Non-violent activist Professor Bekele Gerba had been held since 2015. Fairfield service-learning students joined the efforts of Scholars at Risk to draw international attention to his plight.
On February 13, news trickled across the globe that leading Oromo opposition leader, Professor Bekele Gerba, and six of his colleagues were released from prison amid anti-government protests and political unrest in Ethiopia.
Professor Bekele Gerba, was a foreign language professor from the University of Addis Ababa, a non-violent activist and deputy leader of the Oromo Federalist Congress (OFC) at the time of his arrest in December of 2015, when his people, the Oromos, were protesting against government oppression.
Last Spring, Fairfield students enrolled in the service-learning course International Human Rights/Politics Seminar, taught by Janie Leatherman, PhD professor of politics and international studies and Alfred Babo, PhD, collaborated on the case of Professor Gerba, with the organization Scholars at Risk through its Student Advocacy Seminar Program. Scholars at Risk is an international network of higher education institutions and individuals working to protect scholars and promote academic freedom.
The humanitarian action students prepared an advocacy report on Professor Gerba that assisted Scholars at Risk in its work to highlight his case internationally, advocate for him, and endeavor to protect his human rights and ultimately secure his release and safety. Students conducted research on stakeholders such as the UN Office of the High Commissioner for Human Rights, the US Department of State's Bureau of Human Rights, Democracy and Labor, the European Parliament and the African Union. The process, equipped them with skills in research, writing, communication, teamwork and advocacy, and a specialized understanding of human rights violations in the context of higher education.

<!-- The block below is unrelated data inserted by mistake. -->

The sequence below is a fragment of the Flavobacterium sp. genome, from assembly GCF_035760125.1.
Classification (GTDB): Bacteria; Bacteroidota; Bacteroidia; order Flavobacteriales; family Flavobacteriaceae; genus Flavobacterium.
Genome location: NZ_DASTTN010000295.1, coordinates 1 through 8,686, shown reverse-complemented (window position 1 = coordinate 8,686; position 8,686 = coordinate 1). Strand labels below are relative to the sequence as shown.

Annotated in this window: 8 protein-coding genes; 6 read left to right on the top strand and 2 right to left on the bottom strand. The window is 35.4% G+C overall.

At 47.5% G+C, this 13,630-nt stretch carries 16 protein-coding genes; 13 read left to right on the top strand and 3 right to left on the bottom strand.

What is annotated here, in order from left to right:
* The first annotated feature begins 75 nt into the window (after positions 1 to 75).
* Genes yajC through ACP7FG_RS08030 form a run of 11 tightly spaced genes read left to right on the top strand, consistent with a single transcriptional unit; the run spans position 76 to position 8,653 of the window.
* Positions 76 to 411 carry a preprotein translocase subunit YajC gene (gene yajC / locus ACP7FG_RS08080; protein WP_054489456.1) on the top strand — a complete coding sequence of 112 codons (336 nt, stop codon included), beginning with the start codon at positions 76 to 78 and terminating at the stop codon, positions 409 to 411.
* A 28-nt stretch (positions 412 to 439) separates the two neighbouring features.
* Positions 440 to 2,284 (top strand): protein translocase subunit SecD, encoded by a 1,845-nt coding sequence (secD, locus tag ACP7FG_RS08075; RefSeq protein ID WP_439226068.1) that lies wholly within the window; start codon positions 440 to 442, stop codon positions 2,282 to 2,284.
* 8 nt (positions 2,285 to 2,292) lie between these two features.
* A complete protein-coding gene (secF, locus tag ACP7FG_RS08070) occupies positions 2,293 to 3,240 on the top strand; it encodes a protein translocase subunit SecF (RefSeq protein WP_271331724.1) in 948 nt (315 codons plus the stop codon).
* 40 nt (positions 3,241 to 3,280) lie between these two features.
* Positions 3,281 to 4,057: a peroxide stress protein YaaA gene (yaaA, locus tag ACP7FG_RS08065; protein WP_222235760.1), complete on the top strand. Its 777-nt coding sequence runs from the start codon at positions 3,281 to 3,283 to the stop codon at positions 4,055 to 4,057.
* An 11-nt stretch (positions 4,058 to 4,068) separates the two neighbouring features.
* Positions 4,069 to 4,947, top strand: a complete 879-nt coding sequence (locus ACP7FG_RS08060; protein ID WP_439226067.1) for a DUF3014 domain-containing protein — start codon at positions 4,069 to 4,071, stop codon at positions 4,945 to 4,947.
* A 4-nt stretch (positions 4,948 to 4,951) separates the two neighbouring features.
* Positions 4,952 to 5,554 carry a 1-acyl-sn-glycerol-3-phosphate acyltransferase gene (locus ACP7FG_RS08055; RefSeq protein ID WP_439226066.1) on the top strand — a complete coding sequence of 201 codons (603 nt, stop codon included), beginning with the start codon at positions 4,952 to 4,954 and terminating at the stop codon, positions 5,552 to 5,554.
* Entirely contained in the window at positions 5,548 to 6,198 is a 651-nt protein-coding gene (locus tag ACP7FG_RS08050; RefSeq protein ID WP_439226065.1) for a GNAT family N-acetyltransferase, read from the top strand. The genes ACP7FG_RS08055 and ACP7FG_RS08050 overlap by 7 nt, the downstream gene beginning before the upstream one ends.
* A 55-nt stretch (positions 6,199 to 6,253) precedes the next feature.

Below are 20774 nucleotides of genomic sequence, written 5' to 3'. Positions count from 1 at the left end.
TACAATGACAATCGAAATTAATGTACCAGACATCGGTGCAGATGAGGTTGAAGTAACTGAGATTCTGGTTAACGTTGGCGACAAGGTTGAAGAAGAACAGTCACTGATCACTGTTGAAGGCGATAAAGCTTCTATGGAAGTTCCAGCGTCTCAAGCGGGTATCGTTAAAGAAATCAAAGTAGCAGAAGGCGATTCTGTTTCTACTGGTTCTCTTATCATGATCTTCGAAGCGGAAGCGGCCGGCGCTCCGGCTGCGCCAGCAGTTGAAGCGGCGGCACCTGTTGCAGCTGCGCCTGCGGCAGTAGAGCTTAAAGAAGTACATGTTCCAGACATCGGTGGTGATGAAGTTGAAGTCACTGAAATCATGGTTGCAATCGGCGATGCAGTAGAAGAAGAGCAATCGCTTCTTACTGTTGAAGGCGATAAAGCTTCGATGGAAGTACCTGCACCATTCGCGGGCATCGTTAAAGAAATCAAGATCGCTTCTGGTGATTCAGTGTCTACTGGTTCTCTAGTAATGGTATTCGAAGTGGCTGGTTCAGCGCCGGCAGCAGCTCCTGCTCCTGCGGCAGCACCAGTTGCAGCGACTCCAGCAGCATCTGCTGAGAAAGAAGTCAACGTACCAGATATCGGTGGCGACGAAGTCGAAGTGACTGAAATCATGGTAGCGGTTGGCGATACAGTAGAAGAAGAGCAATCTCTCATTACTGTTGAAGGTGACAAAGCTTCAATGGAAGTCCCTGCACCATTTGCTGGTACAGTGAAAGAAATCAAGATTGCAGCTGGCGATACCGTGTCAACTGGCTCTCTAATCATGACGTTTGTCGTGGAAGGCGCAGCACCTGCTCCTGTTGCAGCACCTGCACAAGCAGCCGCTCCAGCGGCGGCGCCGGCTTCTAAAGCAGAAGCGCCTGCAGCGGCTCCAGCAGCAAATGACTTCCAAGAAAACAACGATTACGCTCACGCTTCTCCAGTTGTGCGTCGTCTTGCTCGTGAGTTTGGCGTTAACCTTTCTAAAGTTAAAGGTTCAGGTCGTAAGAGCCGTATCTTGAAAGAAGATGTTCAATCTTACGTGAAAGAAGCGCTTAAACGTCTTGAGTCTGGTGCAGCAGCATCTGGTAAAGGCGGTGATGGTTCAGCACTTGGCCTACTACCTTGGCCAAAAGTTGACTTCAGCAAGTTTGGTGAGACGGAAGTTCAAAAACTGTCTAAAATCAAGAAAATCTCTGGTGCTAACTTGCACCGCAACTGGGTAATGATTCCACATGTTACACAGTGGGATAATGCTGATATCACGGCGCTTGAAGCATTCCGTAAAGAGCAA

Fairfield students, with JUHAN, also hosted a “Free Dr. Gerba Week” to illuminate his plight, through social media, a student panel, research symposium, a signed petition and a cupcake giveaway.
Dr. Leatherman said students helped to bring international attention to Professor Gerba’s case, not only in raising student awareness on campus, but through local media coverage of their “cupcake diplomacy” that went viral internationally, reaching Europe and Africa. “We got contacted by other Oromo activists because of the traction that story generated,” Leatherman said.
While Professor Gerba’s supporters included hundreds at Scholars at Risk's 500+ member institutions who also signed letters on his behalf and assisted in raising awareness about his case through social media and other means, Fairfield University is the only participating seminar that worked on Professor Gerba's case. Margaret Coons, Advocacy Associate at Scholars at Risk acknowledged, "Fairfield students' 'cupcake diplomacy' and subsequent press coverage was a creative and effective way of drawing attention to Professor Gerba's situation, and we are grateful for all their hard work. We are of course thrilled that Professor Gerba has been released, and look forward to partnering with Fairfield students again on future cases."
Dr. Leatherman and her students had previously worked with Scholars at Risk on the case of Iranian chemistry professor, Dr. Mohammad Hossein Rafiee, who had been imprisoned in Tehran for 15 months before being released on medical furlough. Fairfield’s research and advocacy were instrumental in moving Dr. Rafiee's case forward.